Fenway Park is a baseball park near Kenmore Square in Boston, Massachusetts. Located at 4 Yawkey Way, it has served as the home ballpark of the Boston Red Sox baseball club since it opened in 1912, and is the oldest Major League Baseball stadium currently in use. It is one of two "classic" ballparks still in use, the other being Chicago's Wrigley Field. Considered to be one of the best-known sports venues in the world, it has been the oldest venue used by a professional sports team in the United States since the 1991 demolition of Comiskey Park in Chicago. Because of the ballpark's age and constrained location in the dense Fenway–Kenmore neighborhood, the park has had many renovations and additions over the years not initially envisioned, resulting in unique, quirky features, including "The Triangle," "Pesky's Pole", and most notably the famous Green Monster in left field. Dedicated Red Sox fans have sold out every Red Sox home game since May 15, 2003; in 2008, the park sold out its 456th consecutive Red Sox game, breaking a Major League Baseball record. Fans who attended this game received gifts to celebrate this accomplishment. As of March 30, 2011, the Red Sox have had 631 consecutive sellouts, which is easily the best in Major League Baseball history.[5] The sellout streak is aided by the Red Sox's fan base as well as the fact that, as of 2011, Fenway Park has the third lowest maximum capacity of any MLB stadium; it is one of the seven MLB ballparks that cannot accommodate at least 40,000 spectators.

Great American Ballpark

I'm a great american!

Great American Ballpark
Venue: Great American Ballpark

Great American Ball Park is a baseball venue located in Cincinnati, Ohio. It is the home field of the Cincinnati Reds of Major League Baseball (MLB). It opened in 2003, replacing Cinergy Field (formerly Riverfront Stadium), which had been their home field from June 1970 to 2002. Despite the patriotic tone of the name, the park's name comes from the Great American Insurance Group, which purchased the park's naming rights. Carl Lindner, Jr., the late chairman of Great American Insurance Group's parent company, American Financial Group, was the majority owner of the Cincinnati Reds from 1999 to 2005.

Bailout Ballpark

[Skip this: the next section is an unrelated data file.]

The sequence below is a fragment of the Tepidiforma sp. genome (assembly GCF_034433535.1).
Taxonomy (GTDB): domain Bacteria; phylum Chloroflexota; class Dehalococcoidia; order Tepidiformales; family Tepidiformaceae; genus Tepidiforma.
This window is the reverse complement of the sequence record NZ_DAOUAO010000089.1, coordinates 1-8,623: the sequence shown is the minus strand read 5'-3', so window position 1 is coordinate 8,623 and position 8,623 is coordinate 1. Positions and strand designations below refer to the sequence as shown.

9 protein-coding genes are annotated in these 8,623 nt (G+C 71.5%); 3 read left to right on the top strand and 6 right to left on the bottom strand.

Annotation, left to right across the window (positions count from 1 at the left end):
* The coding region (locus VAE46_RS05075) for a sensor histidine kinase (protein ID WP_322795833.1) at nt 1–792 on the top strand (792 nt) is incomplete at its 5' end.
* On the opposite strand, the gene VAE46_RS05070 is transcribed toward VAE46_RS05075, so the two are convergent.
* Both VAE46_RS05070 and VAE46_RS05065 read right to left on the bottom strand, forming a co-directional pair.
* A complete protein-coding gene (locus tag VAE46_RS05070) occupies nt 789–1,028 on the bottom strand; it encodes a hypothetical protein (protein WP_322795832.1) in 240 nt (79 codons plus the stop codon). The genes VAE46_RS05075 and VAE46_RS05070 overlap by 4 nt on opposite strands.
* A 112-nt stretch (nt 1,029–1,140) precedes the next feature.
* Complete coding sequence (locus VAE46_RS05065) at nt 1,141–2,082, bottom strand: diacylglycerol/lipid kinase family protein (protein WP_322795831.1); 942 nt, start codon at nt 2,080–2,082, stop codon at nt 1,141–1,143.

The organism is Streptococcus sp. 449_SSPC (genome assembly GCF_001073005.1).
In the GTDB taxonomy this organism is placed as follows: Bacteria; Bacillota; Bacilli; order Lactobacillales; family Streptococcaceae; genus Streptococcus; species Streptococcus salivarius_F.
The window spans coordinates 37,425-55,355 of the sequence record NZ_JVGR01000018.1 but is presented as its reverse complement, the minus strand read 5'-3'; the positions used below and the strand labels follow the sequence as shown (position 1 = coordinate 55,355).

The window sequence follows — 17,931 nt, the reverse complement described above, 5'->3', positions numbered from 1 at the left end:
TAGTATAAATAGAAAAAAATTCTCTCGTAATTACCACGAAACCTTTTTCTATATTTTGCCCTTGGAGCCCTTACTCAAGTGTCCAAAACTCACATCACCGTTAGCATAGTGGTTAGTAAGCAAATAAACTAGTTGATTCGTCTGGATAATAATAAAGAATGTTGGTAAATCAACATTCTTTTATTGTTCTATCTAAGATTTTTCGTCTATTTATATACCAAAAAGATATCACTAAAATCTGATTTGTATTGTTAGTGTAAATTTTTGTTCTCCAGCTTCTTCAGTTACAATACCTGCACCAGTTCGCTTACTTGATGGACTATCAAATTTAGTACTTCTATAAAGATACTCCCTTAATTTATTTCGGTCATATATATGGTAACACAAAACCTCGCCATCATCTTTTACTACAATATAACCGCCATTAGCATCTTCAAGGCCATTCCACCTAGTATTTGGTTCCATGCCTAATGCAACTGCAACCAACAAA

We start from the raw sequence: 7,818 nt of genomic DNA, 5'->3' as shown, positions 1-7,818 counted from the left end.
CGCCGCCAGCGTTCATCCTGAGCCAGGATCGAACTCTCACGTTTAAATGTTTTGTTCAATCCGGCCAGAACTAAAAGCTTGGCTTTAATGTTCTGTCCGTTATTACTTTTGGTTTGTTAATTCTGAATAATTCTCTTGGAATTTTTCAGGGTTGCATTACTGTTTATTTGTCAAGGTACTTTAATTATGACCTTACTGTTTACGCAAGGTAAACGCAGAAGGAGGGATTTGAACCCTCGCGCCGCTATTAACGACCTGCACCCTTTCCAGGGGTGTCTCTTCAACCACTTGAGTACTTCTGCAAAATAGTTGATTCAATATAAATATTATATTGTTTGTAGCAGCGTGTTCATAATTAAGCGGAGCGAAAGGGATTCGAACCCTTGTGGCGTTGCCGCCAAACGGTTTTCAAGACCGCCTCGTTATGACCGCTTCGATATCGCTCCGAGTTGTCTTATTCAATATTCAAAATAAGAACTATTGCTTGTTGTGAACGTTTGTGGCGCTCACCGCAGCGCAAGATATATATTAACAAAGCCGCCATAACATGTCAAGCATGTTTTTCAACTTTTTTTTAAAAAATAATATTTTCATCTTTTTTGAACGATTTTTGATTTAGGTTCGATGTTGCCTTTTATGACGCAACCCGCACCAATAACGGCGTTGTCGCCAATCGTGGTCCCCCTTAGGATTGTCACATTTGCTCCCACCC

If the government builds it.. you shall come...

Venue: Citi Field

New York Mets

Another Beer Stadium

It's all about Busch!

Busch Stadium
Venue: Busch Stadium

Synopsis

They Wrecked It!!!!

Post renovation they destroyed what used to be a quirky park. Now its full of ATM's!

Chase Field
Venue: Chase Field

Rocky Mountain High!

There are 3 stadiums named after beer and this one is by far the best!

Coors Field
Venue: Coors Field

Best Park in the NL!

It was finally time to go to Wrigley Field.

Wrigley Field
Venue: Wrigley Field

Home Sweet Home

This is my home park. I have been here since the park opened in 2000 seemingly at least once a year. As a first blog about Comerica Park I will tell you about my experience in 2005 which was game seven of an eight game road trip. Being home was nice and looking back specifically at the road trip it should have ended here. Either we should have started in Toronto and ended in Detroit or simply had a seven game trip rather than eight. I remember in May of 2005 that the game was really cold. Patrick in fact didn't have long sleeves with him and ended up with one of mom's sweatshirts to survive the overcast day. It was overcast in Cleveland the day before and the next day in Chicago was really no different either. The 2005 Detroit Tigers team left something to be desired. Players like Justin Verlander, Joel Zumaya and Curtis Granderson wouldn't join the team full time until 2006 and the fans didn't turn out that day.

Comerica Park
Venue: Comerica Park

Comerica Park opened in 2000 and is newer than all the stadiums in the American League Central other than Target Field. The stadium replaced Tiger Stadium / Briggs Stadium / Navin Field which was on the corner of Michigan and Trumbell a short distance away from the new park. Comerica Park sits next to Ford Field (NFL) and other Detroit mainstays such as the Opera House, Hockeytown and the Fox Theatre.